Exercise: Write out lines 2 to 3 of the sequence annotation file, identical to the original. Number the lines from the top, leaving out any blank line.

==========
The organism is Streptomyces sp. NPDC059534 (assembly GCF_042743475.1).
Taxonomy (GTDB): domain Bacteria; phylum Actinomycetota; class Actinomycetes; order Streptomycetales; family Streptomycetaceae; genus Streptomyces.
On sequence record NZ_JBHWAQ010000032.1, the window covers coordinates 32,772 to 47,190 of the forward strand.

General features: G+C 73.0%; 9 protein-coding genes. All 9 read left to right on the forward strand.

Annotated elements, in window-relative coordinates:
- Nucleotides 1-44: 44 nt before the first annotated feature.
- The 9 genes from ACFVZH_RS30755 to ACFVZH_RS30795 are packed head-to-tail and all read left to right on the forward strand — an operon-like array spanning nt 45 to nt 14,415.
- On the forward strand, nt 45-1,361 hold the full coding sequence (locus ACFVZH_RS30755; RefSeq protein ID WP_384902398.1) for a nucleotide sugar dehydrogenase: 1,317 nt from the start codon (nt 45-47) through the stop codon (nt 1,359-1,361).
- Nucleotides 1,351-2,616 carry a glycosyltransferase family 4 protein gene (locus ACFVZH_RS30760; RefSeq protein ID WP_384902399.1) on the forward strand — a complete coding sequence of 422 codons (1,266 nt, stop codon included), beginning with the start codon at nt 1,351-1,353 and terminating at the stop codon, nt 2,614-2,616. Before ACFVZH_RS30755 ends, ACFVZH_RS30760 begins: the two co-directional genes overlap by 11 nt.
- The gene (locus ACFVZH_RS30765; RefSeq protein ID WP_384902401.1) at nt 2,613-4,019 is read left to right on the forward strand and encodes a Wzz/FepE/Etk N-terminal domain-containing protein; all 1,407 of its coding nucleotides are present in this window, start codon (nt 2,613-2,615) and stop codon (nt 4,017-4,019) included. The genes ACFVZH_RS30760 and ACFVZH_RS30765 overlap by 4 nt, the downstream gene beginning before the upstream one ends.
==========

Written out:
Taxonomy (GTDB): domain Bacteria; phylum Actinomycetota; class Actinomycetes; order Streptomycetales; family Streptomycetaceae; genus Streptomyces.
On sequence record NZ_JBHWAQ010000032.1, the window covers coordinates 32,772 to 47,190 of the forward strand.